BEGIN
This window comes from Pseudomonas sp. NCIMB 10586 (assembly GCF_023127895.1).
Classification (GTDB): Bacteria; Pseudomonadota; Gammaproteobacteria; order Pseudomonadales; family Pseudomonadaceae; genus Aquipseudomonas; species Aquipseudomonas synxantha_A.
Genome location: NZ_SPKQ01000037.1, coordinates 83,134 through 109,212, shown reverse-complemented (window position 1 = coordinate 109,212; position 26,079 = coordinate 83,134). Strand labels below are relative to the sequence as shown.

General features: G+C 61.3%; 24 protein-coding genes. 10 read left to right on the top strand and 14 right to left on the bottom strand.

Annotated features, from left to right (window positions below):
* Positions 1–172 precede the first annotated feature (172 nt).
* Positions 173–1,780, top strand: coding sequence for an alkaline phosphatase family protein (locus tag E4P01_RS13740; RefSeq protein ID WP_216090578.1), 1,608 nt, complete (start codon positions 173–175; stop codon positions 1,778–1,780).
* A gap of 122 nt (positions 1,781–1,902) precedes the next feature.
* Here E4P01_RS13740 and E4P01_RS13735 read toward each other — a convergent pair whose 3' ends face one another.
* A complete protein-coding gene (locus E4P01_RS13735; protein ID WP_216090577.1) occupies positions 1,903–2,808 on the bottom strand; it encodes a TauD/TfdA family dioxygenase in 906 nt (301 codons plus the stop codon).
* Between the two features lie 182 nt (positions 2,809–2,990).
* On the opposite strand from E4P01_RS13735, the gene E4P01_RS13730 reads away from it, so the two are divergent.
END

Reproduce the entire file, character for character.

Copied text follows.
This window comes from Pseudomonas sp. NCIMB 10586 (assembly GCF_023127895.1).
Classification (GTDB): Bacteria; Pseudomonadota; Gammaproteobacteria; order Pseudomonadales; family Pseudomonadaceae; genus Aquipseudomonas; species Aquipseudomonas synxantha_A.
Genome location: NZ_SPKQ01000037.1, coordinates 83,134 through 109,212, shown reverse-complemented (window position 1 = coordinate 109,212; position 26,079 = coordinate 83,134). Strand labels below are relative to the sequence as shown.

General features: G+C 61.3%; 24 protein-coding genes. 10 read left to right on the top strand and 14 right to left on the bottom strand.

Annotated features, from left to right (window positions below):
* Positions 1–172 precede the first annotated feature (172 nt).
* Positions 173–1,780, top strand: coding sequence for an alkaline phosphatase family protein (locus tag E4P01_RS13740; RefSeq protein ID WP_216090578.1), 1,608 nt, complete (start codon positions 173–175; stop codon positions 1,778–1,780).
* A gap of 122 nt (positions 1,781–1,902) precedes the next feature.
* Here E4P01_RS13740 and E4P01_RS13735 read toward each other — a convergent pair whose 3' ends face one another.
* A complete protein-coding gene (locus E4P01_RS13735; protein ID WP_216090577.1) occupies positions 1,903–2,808 on the bottom strand; it encodes a TauD/TfdA family dioxygenase in 906 nt (301 codons plus the stop codon).
* Between the two features lie 182 nt (positions 2,809–2,990).
* On the opposite strand from E4P01_RS13735, the gene E4P01_RS13730 reads away from it, so the two are divergent.